Cilantro will be an exception. Even seasoned gardeners have problems with cilantro. It is more challenging to grow for several reasons. First, it preferrs cooler temps even for those not in desserts. Second, it has a short life span of 2-3 harvestable weeks so succession planting is required but there are "slow bolting" varieties out there you can look for, meaning they do not go to seed as quickly as others. Third, if it doesn't get the amount of water and light it wants, they will be leggy or there won't be as much foliage.

If I were you I would use cilantro substitutes like culantro and vietnamese cilantro (my preference). Both do well in hot weather and will last all season.

Check with your state's Extension Service. Each county should have it's own Cooperative Extension Office which provides free publications and information for the asking. They can also tell you the average last frost date for your area and ideal planting times for specific crops and varieties in your area.

See how detailed this example is: Vegetable Planting and Planning Calendar for Missouri (download the pdf) complete with spring and fall planting dates (underneath the spring planting dates for appropriate crops), how much to plant per person, etc.

Here is an excerpt:

Just call up the office in your county. Look under the "Government" section (usually blue pages) of your phone book under "Extension". They will have valuable vegetable/gardening tables available specifically for your area determined by universities, and horticultural research scientists have collected data from growing those crops in your state. They may have one specifically for herbs for you.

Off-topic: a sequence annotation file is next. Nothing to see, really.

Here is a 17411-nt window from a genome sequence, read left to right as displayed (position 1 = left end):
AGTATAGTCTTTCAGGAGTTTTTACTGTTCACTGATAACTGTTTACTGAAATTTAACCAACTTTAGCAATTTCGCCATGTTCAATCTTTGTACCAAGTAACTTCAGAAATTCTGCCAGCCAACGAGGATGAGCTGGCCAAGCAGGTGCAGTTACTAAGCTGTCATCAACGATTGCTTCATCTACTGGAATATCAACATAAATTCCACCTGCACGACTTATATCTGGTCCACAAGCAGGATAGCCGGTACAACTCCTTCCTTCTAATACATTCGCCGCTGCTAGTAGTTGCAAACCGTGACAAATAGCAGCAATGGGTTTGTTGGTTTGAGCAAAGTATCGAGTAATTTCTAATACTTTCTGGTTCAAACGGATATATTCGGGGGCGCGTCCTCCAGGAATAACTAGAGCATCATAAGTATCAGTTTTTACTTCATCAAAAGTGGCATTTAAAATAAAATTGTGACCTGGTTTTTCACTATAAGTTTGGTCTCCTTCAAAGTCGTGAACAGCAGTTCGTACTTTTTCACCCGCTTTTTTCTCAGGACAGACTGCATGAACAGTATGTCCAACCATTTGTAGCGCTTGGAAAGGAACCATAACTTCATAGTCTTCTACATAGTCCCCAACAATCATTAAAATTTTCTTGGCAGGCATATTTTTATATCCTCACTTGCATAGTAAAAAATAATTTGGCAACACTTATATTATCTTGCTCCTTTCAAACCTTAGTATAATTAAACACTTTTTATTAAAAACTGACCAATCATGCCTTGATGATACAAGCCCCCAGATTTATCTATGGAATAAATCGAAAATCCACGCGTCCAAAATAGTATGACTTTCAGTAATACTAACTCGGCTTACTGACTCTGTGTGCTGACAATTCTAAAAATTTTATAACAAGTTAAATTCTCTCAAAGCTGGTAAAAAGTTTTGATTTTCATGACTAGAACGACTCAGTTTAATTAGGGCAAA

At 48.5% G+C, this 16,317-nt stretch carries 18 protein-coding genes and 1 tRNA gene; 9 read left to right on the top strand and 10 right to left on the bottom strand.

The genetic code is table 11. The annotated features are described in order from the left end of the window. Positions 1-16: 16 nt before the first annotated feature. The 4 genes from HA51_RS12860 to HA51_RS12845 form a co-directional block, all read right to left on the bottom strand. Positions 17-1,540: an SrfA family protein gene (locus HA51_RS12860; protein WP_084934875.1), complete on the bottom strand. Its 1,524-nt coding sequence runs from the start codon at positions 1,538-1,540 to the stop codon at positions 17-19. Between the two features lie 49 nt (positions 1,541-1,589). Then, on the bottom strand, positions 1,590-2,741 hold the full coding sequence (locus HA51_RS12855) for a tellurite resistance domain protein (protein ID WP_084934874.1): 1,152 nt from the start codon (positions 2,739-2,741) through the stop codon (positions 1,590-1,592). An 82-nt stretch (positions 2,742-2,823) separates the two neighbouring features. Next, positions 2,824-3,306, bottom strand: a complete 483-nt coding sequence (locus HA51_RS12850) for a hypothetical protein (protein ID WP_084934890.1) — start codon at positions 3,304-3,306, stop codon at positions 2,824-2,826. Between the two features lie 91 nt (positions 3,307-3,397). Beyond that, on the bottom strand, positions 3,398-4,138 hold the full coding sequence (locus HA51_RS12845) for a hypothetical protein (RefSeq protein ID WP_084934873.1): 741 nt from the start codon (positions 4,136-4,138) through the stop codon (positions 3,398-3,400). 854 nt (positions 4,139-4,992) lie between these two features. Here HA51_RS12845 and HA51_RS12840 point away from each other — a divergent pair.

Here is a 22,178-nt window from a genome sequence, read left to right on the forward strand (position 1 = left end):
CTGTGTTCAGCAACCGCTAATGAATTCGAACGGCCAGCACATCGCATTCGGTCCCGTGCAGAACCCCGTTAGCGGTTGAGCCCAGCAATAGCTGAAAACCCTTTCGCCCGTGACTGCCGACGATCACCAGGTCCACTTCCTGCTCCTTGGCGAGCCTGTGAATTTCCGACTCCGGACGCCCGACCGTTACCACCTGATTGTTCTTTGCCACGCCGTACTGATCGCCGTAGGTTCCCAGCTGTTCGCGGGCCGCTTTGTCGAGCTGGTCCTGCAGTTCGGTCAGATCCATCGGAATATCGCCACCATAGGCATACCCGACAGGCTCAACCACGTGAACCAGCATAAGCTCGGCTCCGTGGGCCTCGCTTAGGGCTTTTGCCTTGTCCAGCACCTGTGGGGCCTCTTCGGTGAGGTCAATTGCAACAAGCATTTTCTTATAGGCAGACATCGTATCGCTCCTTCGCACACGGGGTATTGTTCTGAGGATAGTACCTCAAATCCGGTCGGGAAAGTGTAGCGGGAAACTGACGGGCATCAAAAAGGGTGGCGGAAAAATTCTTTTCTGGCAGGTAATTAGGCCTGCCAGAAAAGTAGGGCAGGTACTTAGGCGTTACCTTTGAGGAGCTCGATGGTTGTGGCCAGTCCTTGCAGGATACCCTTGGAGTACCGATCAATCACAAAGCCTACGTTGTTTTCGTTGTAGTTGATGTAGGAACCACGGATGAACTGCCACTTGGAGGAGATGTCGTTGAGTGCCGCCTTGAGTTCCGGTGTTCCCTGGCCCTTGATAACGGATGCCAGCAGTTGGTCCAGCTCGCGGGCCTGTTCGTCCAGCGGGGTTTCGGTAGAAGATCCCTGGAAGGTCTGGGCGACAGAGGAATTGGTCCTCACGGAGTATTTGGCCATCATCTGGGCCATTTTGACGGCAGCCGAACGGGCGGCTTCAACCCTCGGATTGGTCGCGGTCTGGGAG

Instead of looking for books, use online gardening forums. Here are some which you might learn from:

Arizona Gardening Forum with "herbs" search results

Herb Forum

You can join free and ask any questions you wish after searching to make sure there is not an existing topic.
post #4 of 10
You're going to want a slow bolt variety in the AZ heat. Plant it about every two weeks so you have a crop coming on when the old ones are going to bloom and seed.
Palace of the Brine -- "I hear the droning in the shrine of the sea monkeys." Saltair
Palace of the Brine -- "I hear the droning in the shrine of the sea monkeys." Saltair
post #5 of 10
Thread Starter 
DMT, looks like you're a stone's throw away from me. I'm thinking of a raised bed type of thing too, but I don't have lots of room. Small containers that move around? Now that sounds interesting.